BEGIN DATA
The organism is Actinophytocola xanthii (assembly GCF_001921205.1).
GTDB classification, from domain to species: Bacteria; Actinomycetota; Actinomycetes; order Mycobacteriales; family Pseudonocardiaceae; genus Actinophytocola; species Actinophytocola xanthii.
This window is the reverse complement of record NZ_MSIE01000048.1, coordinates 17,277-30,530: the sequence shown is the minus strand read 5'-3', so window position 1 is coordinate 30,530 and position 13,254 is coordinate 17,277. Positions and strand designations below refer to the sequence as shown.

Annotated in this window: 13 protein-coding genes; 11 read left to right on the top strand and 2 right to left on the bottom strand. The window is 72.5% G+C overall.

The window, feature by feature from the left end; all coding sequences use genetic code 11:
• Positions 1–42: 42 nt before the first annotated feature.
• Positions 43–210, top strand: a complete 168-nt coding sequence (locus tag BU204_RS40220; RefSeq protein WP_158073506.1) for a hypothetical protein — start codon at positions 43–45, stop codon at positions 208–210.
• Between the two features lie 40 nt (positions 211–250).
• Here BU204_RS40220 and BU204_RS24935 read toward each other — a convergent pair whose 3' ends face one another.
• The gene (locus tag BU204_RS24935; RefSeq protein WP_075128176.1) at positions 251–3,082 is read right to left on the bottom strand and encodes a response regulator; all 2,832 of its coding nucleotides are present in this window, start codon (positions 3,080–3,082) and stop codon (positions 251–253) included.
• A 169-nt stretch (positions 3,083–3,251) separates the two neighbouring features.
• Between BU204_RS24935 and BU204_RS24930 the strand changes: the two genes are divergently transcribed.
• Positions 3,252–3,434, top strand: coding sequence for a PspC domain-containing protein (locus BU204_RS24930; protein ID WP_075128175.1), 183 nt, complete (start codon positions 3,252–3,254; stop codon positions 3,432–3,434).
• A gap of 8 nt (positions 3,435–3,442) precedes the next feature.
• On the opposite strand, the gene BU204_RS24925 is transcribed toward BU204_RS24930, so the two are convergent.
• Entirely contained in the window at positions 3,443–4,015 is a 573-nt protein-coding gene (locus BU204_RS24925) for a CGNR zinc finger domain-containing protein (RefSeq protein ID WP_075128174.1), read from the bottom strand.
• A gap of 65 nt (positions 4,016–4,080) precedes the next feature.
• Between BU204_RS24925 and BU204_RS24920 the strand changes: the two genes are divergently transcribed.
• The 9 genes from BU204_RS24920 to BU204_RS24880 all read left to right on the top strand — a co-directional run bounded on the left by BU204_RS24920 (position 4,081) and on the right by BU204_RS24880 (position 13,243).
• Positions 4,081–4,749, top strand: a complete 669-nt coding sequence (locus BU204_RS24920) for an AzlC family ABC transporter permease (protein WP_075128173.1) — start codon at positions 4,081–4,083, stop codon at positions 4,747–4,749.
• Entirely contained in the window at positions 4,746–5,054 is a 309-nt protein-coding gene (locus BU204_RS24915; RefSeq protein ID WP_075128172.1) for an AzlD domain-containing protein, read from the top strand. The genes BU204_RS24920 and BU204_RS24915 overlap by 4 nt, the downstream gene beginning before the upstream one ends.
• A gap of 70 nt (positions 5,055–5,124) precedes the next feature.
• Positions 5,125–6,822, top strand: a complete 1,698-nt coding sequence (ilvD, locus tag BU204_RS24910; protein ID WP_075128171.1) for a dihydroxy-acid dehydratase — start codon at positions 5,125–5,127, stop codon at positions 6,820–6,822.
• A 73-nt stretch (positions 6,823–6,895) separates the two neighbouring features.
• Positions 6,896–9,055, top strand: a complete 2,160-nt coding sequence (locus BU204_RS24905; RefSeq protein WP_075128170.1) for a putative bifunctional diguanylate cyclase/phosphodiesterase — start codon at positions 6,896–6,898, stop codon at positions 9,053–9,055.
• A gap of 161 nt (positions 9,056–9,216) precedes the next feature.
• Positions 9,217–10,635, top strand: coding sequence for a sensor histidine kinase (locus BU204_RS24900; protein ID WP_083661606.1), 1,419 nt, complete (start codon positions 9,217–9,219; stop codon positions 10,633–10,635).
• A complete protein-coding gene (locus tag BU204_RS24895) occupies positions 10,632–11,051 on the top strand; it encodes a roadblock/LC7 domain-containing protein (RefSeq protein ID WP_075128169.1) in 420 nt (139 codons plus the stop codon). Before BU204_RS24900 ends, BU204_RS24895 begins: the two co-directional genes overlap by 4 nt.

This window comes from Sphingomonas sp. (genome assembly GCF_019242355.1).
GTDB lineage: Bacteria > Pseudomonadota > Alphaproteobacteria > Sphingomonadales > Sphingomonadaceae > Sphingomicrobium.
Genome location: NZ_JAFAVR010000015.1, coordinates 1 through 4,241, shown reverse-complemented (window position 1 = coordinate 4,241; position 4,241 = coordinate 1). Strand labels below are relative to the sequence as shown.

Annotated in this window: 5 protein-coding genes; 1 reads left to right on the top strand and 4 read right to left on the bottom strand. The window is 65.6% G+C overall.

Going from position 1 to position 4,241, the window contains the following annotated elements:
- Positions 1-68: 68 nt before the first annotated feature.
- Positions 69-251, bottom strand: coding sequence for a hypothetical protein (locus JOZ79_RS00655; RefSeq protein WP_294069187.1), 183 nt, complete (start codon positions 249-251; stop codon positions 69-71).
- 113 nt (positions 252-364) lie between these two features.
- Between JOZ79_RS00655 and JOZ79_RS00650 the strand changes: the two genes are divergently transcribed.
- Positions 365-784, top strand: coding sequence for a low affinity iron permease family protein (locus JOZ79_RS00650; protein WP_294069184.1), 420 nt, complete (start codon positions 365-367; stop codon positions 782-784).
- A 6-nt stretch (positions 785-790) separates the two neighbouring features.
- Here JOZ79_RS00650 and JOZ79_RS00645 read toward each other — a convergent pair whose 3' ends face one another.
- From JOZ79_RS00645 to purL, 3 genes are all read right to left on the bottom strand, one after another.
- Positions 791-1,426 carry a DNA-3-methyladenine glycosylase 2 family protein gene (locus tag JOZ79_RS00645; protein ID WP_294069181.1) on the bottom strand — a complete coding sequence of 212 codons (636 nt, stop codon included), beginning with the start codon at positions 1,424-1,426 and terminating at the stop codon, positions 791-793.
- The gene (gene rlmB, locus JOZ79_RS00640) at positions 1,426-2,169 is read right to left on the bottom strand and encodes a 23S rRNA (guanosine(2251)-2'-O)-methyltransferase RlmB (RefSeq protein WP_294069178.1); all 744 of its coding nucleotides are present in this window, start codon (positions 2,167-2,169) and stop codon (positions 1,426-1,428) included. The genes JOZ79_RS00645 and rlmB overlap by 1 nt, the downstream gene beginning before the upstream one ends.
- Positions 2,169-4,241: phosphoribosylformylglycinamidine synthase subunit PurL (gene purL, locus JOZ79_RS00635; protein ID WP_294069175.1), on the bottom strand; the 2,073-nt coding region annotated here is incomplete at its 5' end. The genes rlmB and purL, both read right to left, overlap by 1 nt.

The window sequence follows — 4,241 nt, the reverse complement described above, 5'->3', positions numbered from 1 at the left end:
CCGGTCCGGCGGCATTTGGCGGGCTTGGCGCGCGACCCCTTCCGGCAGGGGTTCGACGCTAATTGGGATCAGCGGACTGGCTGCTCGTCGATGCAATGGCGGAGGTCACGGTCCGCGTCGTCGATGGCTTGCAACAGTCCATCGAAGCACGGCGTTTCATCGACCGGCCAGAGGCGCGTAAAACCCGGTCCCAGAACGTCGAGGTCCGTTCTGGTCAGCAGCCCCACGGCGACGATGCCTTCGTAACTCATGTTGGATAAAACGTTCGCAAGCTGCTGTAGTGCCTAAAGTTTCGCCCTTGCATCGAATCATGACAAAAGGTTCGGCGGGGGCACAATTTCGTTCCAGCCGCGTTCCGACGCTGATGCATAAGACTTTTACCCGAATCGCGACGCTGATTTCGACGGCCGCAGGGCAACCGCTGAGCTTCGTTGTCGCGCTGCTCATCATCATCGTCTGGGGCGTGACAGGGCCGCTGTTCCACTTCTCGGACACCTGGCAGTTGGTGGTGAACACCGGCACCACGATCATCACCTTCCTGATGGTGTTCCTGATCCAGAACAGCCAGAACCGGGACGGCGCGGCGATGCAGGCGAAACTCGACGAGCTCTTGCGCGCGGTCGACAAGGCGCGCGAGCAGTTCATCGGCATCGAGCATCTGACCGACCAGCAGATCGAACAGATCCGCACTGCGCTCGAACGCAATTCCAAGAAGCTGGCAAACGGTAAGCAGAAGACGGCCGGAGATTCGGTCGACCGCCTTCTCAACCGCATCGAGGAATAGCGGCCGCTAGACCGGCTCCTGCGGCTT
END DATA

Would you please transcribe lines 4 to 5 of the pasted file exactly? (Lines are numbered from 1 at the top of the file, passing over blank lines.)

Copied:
Annotated in this window: 13 protein-coding genes; 11 read left to right on the top strand and 2 right to left on the bottom strand. The window is 72.5% G+C overall.

The window, feature by feature from the left end; all coding sequences use genetic code 11: